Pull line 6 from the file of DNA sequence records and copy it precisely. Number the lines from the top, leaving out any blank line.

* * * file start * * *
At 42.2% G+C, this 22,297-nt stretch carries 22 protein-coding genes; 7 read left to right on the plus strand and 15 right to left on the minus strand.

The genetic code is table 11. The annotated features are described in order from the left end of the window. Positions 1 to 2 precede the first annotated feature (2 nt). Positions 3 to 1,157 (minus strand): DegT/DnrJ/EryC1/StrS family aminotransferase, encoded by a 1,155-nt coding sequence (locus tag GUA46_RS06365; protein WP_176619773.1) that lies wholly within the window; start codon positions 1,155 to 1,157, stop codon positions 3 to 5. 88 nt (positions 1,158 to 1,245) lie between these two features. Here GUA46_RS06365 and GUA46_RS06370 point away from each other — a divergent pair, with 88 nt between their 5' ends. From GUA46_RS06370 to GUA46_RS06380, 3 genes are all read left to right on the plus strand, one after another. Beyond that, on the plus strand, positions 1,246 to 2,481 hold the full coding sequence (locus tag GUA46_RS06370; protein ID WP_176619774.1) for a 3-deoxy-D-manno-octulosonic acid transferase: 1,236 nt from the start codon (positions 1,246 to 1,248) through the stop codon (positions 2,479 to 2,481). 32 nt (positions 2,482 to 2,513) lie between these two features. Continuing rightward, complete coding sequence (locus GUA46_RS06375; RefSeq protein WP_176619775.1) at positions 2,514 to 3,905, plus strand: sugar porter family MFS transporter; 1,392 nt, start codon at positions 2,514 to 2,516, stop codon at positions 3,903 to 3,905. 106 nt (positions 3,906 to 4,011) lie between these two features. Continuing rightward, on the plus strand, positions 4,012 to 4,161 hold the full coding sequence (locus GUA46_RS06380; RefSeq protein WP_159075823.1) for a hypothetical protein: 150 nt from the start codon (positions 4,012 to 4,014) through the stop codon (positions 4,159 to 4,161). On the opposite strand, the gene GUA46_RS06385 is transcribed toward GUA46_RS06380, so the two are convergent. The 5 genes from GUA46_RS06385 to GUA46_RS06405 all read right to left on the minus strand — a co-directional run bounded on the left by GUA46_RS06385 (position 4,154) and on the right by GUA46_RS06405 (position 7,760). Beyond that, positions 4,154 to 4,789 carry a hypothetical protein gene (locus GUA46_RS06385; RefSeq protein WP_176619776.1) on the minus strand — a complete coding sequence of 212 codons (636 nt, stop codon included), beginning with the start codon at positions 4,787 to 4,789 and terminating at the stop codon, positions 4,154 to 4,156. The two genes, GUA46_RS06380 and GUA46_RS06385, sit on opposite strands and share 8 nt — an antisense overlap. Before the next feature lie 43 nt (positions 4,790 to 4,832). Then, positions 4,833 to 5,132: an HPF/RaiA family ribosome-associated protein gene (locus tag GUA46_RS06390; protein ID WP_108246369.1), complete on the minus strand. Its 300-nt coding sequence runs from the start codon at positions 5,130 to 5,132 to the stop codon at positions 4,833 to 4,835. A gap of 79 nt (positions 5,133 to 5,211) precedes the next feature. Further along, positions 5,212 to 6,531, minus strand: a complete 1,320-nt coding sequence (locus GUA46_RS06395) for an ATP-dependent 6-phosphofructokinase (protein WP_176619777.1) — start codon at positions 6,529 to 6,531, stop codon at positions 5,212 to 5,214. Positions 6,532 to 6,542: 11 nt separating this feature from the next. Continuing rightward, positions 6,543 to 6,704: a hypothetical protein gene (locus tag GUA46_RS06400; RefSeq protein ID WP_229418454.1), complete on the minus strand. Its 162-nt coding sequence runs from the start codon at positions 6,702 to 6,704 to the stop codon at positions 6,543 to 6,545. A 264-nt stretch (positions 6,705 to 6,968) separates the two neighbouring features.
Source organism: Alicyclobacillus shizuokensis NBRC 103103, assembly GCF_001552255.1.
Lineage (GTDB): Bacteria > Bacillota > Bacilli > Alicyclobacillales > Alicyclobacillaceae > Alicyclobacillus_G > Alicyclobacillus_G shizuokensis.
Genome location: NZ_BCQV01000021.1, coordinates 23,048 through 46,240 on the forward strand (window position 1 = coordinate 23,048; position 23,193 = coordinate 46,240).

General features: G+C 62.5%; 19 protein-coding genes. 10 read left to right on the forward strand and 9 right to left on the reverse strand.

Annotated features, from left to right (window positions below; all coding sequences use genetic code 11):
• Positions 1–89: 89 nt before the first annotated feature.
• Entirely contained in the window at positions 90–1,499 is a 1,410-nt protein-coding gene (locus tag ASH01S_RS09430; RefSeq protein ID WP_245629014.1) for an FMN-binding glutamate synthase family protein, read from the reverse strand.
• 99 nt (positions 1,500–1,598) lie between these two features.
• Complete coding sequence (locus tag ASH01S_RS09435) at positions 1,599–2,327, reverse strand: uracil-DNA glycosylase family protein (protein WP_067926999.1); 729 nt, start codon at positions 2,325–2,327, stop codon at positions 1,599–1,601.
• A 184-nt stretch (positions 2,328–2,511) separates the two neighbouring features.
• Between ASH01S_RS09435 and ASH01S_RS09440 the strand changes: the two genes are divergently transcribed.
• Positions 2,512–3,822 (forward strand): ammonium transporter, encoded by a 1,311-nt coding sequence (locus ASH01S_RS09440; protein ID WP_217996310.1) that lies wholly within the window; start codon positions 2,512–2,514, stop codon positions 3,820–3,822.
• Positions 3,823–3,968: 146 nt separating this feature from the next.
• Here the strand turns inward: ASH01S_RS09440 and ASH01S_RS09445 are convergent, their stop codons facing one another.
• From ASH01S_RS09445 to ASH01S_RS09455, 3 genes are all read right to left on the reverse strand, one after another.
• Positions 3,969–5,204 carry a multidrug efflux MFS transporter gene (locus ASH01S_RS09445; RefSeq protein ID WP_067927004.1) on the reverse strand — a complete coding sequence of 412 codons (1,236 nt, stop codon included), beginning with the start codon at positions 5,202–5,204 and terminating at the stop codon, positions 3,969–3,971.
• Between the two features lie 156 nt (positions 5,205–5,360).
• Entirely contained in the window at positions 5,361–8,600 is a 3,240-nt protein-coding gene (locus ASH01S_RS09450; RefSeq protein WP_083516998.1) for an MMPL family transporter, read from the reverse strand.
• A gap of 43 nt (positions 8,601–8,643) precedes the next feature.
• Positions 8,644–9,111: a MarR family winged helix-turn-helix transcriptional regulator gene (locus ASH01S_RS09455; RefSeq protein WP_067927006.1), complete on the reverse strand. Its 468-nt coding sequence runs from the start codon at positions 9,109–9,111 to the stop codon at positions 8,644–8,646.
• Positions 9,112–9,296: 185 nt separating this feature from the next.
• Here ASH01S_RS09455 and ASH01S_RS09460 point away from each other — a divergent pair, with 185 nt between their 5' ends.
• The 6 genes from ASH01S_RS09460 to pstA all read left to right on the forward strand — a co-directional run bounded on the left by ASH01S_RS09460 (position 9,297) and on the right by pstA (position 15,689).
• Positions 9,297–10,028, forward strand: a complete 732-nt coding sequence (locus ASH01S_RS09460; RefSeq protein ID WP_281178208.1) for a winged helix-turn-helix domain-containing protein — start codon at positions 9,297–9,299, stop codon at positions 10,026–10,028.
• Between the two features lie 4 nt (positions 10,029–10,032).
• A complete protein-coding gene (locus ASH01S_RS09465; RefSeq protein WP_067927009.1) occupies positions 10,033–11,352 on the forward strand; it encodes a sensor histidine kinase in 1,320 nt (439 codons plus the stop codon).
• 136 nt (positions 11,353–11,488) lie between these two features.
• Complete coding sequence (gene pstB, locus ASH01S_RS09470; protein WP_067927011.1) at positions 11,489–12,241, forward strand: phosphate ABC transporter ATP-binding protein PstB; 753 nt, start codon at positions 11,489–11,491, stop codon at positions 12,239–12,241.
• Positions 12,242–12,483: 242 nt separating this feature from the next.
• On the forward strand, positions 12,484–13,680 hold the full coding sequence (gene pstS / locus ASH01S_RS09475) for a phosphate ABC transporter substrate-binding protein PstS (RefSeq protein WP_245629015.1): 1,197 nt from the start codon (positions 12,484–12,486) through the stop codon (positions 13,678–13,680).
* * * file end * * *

General features: G+C 62.5%; 19 protein-coding genes. 10 read left to right on the forward strand and 9 right to left on the reverse strand.